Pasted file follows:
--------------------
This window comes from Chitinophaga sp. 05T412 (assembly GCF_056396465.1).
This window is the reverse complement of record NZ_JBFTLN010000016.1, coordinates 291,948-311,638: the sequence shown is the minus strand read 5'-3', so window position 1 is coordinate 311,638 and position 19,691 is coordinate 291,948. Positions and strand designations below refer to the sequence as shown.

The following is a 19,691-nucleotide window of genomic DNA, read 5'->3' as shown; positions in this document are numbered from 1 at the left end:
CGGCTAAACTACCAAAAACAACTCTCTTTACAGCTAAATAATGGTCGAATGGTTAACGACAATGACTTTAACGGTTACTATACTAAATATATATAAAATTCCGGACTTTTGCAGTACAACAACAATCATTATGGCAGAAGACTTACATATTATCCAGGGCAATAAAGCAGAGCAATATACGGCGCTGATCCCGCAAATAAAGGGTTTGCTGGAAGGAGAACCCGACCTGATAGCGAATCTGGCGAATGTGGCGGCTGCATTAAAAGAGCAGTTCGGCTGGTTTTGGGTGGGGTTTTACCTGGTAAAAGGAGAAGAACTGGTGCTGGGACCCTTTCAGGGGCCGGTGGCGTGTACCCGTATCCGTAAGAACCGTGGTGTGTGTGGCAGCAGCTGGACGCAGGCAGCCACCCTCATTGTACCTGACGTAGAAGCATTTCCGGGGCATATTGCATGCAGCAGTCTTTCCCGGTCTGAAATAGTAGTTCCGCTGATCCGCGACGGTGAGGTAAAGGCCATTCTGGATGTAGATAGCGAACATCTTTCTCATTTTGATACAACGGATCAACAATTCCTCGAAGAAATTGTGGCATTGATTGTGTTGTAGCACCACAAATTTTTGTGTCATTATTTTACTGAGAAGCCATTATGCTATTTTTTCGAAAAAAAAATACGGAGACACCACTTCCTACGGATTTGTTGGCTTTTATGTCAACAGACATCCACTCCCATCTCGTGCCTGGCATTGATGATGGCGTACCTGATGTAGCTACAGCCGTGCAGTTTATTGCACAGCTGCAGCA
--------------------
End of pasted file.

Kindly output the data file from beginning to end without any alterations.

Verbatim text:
This window comes from Chitinophaga sp. 05T412 (assembly GCF_056396465.1).
This window is the reverse complement of record NZ_JBFTLN010000016.1, coordinates 291,948-311,638: the sequence shown is the minus strand read 5'-3', so window position 1 is coordinate 311,638 and position 19,691 is coordinate 291,948. Positions and strand designations below refer to the sequence as shown.

The following is a 19,691-nucleotide window of genomic DNA, read 5'->3' as shown; positions in this document are numbered from 1 at the left end:
CGGCTAAACTACCAAAAACAACTCTCTTTACAGCTAAATAATGGTCGAATGGTTAACGACAATGACTTTAACGGTTACTATACTAAATATATATAAAATTCCGGACTTTTGCAGTACAACAACAATCATTATGGCAGAAGACTTACATATTATCCAGGGCAATAAAGCAGAGCAATATACGGCGCTGATCCCGCAAATAAAGGGTTTGCTGGAAGGAGAACCCGACCTGATAGCGAATCTGGCGAATGTGGCGGCTGCATTAAAAGAGCAGTTCGGCTGGTTTTGGGTGGGGTTTTACCTGGTAAAAGGAGAAGAACTGGTGCTGGGACCCTTTCAGGGGCCGGTGGCGTGTACCCGTATCCGTAAGAACCGTGGTGTGTGTGGCAGCAGCTGGACGCAGGCAGCCACCCTCATTGTACCTGACGTAGAAGCATTTCCGGGGCATATTGCATGCAGCAGTCTTTCCCGGTCTGAAATAGTAGTTCCGCTGATCCGCGACGGTGAGGTAAAGGCCATTCTGGATGTAGATAGCGAACATCTTTCTCATTTTGATACAACGGATCAACAATTCCTCGAAGAAATTGTGGCATTGATTGTGTTGTAGCACCACAAATTTTTGTGTCATTATTTTACTGAGAAGCCATTATGCTATTTTTTCGAAAAAAAAATACGGAGACACCACTTCCTACGGATTTGTTGGCTTTTATGTCAACAGACATCCACTCCCATCTCGTGCCTGGCATTGATGATGGCGTACCTGATGTAGCTACAGCCGTGCAGTTTATTGCACAGCTGCAGCA